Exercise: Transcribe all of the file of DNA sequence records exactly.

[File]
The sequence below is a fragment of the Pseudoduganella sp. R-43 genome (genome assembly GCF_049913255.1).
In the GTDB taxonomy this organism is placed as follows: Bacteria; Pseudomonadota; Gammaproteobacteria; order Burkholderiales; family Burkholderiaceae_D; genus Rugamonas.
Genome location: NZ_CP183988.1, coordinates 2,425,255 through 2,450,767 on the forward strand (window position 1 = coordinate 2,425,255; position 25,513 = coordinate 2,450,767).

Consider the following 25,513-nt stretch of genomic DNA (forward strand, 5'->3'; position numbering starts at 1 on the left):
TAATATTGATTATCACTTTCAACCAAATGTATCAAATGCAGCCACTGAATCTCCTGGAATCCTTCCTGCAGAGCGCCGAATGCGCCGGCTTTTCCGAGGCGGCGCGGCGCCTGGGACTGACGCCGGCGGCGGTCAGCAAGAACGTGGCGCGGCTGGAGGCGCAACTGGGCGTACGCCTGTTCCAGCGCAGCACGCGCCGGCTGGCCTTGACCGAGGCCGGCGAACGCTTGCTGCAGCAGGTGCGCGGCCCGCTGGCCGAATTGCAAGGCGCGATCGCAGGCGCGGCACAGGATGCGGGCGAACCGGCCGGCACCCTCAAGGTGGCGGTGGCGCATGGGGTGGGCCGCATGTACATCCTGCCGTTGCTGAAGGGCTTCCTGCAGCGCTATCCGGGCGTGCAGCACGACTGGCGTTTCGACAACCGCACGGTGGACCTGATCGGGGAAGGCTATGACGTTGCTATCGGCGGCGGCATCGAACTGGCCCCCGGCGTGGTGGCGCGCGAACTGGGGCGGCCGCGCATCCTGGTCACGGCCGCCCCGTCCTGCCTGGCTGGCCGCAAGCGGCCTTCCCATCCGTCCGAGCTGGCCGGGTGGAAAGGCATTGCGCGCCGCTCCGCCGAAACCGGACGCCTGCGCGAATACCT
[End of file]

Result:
The sequence below is a fragment of the Pseudoduganella sp. R-43 genome (genome assembly GCF_049913255.1).
In the GTDB taxonomy this organism is placed as follows: Bacteria; Pseudomonadota; Gammaproteobacteria; order Burkholderiales; family Burkholderiaceae_D; genus Rugamonas.
Genome location: NZ_CP183988.1, coordinates 2,425,255 through 2,450,767 on the forward strand (window position 1 = coordinate 2,425,255; position 25,513 = coordinate 2,450,767).

Consider the following 25,513-nt stretch of genomic DNA (forward strand, 5'->3'; position numbering starts at 1 on the left):
TAATATTGATTATCACTTTCAACCAAATGTATCAAATGCAGCCACTGAATCTCCTGGAATCCTTCCTGCAGAGCGCCGAATGCGCCGGCTTTTCCGAGGCGGCGCGGCGCCTGGGACTGACGCCGGCGGCGGTCAGCAAGAACGTGGCGCGGCTGGAGGCGCAACTGGGCGTACGCCTGTTCCAGCGCAGCACGCGCCGGCTGGCCTTGACCGAGGCCGGCGAACGCTTGCTGCAGCAGGTGCGCGGCCCGCTGGCCGAATTGCAAGGCGCGATCGCAGGCGCGGCACAGGATGCGGGCGAACCGGCCGGCACCCTCAAGGTGGCGGTGGCGCATGGGGTGGGCCGCATGTACATCCTGCCGTTGCTGAAGGGCTTCCTGCAGCGCTATCCGGGCGTGCAGCACGACTGGCGTTTCGACAACCGCACGGTGGACCTGATCGGGGAAGGCTATGACGTTGCTATCGGCGGCGGCATCGAACTGGCCCCCGGCGTGGTGGCGCGCGAACTGGGGCGGCCGCGCATCCTGGTCACGGCCGCCCCGTCCTGCCTGGCTGGCCGCAAGCGGCCTTCCCATCCGTCCGAGCTGGCCGGGTGGAAAGGCATTGCGCGCCGCTCCGCCGAAACCGGACGCCTGCGCGAATACCT